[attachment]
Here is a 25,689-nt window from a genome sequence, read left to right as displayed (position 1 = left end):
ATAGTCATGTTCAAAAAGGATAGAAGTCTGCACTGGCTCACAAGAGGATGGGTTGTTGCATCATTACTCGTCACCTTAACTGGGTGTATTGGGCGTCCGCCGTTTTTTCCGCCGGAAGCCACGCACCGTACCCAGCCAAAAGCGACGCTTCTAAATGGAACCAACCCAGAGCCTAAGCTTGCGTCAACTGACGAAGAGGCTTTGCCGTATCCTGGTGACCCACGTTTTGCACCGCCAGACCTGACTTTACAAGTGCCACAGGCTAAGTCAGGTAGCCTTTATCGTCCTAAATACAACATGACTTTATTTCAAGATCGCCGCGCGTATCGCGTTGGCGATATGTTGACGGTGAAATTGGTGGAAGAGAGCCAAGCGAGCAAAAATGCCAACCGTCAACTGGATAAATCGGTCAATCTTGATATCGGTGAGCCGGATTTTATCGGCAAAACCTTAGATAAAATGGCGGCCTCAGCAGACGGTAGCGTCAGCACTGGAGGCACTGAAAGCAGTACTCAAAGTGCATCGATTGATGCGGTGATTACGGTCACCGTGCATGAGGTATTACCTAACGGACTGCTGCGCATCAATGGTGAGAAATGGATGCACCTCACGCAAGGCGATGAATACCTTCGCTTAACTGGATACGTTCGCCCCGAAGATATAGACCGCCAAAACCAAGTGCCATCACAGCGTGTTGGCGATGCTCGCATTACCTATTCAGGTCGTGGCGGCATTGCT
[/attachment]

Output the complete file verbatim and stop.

Here is a 25,689-nt window from a genome sequence, read left to right as displayed (position 1 = left end):
ATAGTCATGTTCAAAAAGGATAGAAGTCTGCACTGGCTCACAAGAGGATGGGTTGTTGCATCATTACTCGTCACCTTAACTGGGTGTATTGGGCGTCCGCCGTTTTTTCCGCCGGAAGCCACGCACCGTACCCAGCCAAAAGCGACGCTTCTAAATGGAACCAACCCAGAGCCTAAGCTTGCGTCAACTGACGAAGAGGCTTTGCCGTATCCTGGTGACCCACGTTTTGCACCGCCAGACCTGACTTTACAAGTGCCACAGGCTAAGTCAGGTAGCCTTTATCGTCCTAAATACAACATGACTTTATTTCAAGATCGCCGCGCGTATCGCGTTGGCGATATGTTGACGGTGAAATTGGTGGAAGAGAGCCAAGCGAGCAAAAATGCCAACCGTCAACTGGATAAATCGGTCAATCTTGATATCGGTGAGCCGGATTTTATCGGCAAAACCTTAGATAAAATGGCGGCCTCAGCAGACGGTAGCGTCAGCACTGGAGGCACTGAAAGCAGTACTCAAAGTGCATCGATTGATGCGGTGATTACGGTCACCGTGCATGAGGTATTACCTAACGGACTGCTGCGCATCAATGGTGAGAAATGGATGCACCTCACGCAAGGCGATGAATACCTTCGCTTAACTGGATACGTTCGCCCCGAAGATATAGACCGCCAAAACCAAGTGCCATCACAGCGTGTTGGCGATGCTCGCATTACCTATTCAGGTCGTGGCGGCATTGCT